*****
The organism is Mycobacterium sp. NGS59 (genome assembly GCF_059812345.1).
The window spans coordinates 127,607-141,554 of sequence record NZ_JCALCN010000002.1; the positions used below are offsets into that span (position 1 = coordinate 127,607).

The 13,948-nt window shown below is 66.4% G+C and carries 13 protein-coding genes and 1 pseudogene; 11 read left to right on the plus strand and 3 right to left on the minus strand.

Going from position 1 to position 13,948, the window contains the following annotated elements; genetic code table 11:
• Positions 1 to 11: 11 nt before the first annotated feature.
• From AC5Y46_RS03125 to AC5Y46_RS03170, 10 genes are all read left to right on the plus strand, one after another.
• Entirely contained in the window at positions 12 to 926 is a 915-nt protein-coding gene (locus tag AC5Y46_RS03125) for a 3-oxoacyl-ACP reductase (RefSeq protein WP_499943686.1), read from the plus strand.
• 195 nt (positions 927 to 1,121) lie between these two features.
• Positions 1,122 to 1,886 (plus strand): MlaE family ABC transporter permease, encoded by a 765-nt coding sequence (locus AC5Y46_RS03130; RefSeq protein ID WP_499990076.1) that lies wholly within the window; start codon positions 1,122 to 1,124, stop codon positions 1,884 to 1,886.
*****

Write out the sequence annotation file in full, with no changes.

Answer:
The organism is Mycobacterium sp. NGS59 (genome assembly GCF_059812345.1).
The window spans coordinates 127,607-141,554 of sequence record NZ_JCALCN010000002.1; the positions used below are offsets into that span (position 1 = coordinate 127,607).

The 13,948-nt window shown below is 66.4% G+C and carries 13 protein-coding genes and 1 pseudogene; 11 read left to right on the plus strand and 3 right to left on the minus strand.

Going from position 1 to position 13,948, the window contains the following annotated elements; genetic code table 11:
• Positions 1 to 11: 11 nt before the first annotated feature.
• From AC5Y46_RS03125 to AC5Y46_RS03170, 10 genes are all read left to right on the plus strand, one after another.
• Entirely contained in the window at positions 12 to 926 is a 915-nt protein-coding gene (locus tag AC5Y46_RS03125) for a 3-oxoacyl-ACP reductase (RefSeq protein WP_499943686.1), read from the plus strand.
• 195 nt (positions 927 to 1,121) lie between these two features.
• Positions 1,122 to 1,886 (plus strand): MlaE family ABC transporter permease, encoded by a 765-nt coding sequence (locus AC5Y46_RS03130; RefSeq protein ID WP_499990076.1) that lies wholly within the window; start codon positions 1,122 to 1,124, stop codon positions 1,884 to 1,886.